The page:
April 6, 2007

Focus on community
By Patty Chavez
Good to Be Brown and Think Green

With global warming taking center stage as the pre-eminent issue of our time, Latinos need to start taking notice. We are already seeing a change in the world’s climate. Unless global warming is halted scientists are predicting disastrous consequences such as a rise in sea levels damaging coastal communities, new diseases, increased pollution and a growing number of natural disasters.

There is often a misconception that Latinos don’t care or are not involved in the environment. Maybe it is because large populations of Latinos are often found in dense urban settings. But even us city Latinos like the outdoors and in our own way embrace the environment. Growing up I spent many weekends at city parks for family picnics. We walked to the local market and often rode transit. Later in life, camping at California State Beaches and hiking in places like Yosemite National Park helped me further develop my environmental ethic, but the foundation was established at city parks.

Latino communities may be hit the hardest by global warming. According to Redefining Progress, a web site dedicated to sustainability, global warming could seriously affect the health, economic and social well being of Latinos. For example, global warming could have devastating impacts on California’s agricultural industry and workforce which is 65% Latino. Low-income Latino families are more likely to live in older, poor quality housing and in the event of a natural disaster will be less financially prepared to evacuate or relocate. Mobile homes are especially vulnerable to wind and water damage.

The good news is that if we act now, we can stop the worst effects. Just because we are brown doesn’t mean we can’t be green too, but it starts with educating ourselves and taking action.

My husband and I have been active members of the National Hispanic Environmental Council (NHEC) since its inception in 1996. NHEC (www.nheec.org) is a growing national non-profit organization that provides a voice on environmental issues for Latinos and works closely with environmental leaders like Congresswoman Hilda Solis (CA) who is a champion for Latino causes. NHEC also educates and provides opportunities for our youth to pursue careers in environmental and natural resource fields. I have had the pleasure of addressing and working with student leaders at various NHEC events.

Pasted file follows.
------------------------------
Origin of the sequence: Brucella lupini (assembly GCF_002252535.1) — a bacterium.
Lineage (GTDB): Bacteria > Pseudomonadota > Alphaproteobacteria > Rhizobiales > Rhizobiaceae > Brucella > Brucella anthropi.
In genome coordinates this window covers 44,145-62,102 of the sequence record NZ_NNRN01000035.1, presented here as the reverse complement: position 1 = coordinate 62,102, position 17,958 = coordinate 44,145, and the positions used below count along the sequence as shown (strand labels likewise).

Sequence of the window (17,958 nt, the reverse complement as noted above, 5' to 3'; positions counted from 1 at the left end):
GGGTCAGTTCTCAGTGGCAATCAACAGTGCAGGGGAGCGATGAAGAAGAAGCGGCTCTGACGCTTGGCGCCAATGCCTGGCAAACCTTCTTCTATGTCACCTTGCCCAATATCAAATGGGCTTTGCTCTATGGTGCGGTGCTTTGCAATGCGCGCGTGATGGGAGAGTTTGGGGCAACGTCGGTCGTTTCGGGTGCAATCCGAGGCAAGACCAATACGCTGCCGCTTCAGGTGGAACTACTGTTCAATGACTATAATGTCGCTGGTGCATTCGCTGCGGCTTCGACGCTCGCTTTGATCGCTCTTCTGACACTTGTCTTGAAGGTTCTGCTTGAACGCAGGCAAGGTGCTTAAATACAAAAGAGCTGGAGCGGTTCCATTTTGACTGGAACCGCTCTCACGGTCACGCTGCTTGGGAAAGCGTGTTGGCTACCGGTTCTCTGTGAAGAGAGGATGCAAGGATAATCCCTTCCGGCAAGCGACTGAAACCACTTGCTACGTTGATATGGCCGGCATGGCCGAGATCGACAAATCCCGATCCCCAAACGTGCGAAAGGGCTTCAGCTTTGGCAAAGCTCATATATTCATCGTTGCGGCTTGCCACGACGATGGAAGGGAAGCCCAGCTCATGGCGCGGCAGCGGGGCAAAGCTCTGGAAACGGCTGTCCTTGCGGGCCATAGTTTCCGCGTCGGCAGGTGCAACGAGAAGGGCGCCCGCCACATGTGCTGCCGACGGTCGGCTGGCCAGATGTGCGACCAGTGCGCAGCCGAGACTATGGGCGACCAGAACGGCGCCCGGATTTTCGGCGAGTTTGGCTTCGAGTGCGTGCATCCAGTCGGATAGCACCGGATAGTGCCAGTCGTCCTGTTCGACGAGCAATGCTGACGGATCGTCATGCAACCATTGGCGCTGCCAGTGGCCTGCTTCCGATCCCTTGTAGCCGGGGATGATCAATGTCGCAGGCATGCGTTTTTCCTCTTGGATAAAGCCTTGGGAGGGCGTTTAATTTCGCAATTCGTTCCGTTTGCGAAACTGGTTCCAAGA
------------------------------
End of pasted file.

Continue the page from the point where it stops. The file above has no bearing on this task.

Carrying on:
Working with our youth and seeing their passion for the environment is an inspiration. The next generation gets it. They understand the consequences and are willing to make the appropriate lifestyle commitments: recycling, using transit, investing in renewable energy, advocating for smart growth, turning off the TV if you are not watching it.

Recently, one of our own regional leaders, San Diego Councilmember Ben Hueso was appointed to the California Coastal Commission. The California Coastal Commission plans and regulates the use of land and water in the coastal zone. We are proud of Ben and now have a strong advocate for the South Bay Region. Pending issues loom large like Chula Vista’s Bayfront development, the South Bay Power Plant, and crumbling waste water infrastructure that fails and dumps millions of gallons of sewage into our coastal waters every year. I think Councilmember Hueso is up for the challenge and will serve us well.

Latino groups are protesting PBS’s 14-hour World War II documentary that has excluded Latino WWII veterans and their contributions. According to the protesting groups, half a million Latinos served in WWII and received the highest proportion of Medals of Honor compared to other ethnic groups. So in honor of our Latino veterans and my own Tio Enrique here is a list of WWII Hispanic Medal of Honor recipients: Lucian Adams, Marcario Garcia, Harold Gonsalvez, David Gonzales, Silvestre Herrera, Jose M. Lopez, Joe. P. Martinez, Manuel Perez, Cleto Rodriguez, Alejandro Ruiz, Jose F. Valdez and Ysmael Villegas.

“Zonzo of the Month” award goes to Former House Speaker Newt Gingrich. He said “We should replace bilingual education with immersion in English so people learn the common language of the country and they learn the language of prosperity, not the language of living in a ghetto.” So basically since immersion education is predominately Spanish … well you get it. These kinds of comments may be called slips, but they are real revelations of character. A telling revelation from a man who some say may run for the office of President of the United States.

Email Patty Chavez at Patty.Chavez@covad.net

Return to the Frontpage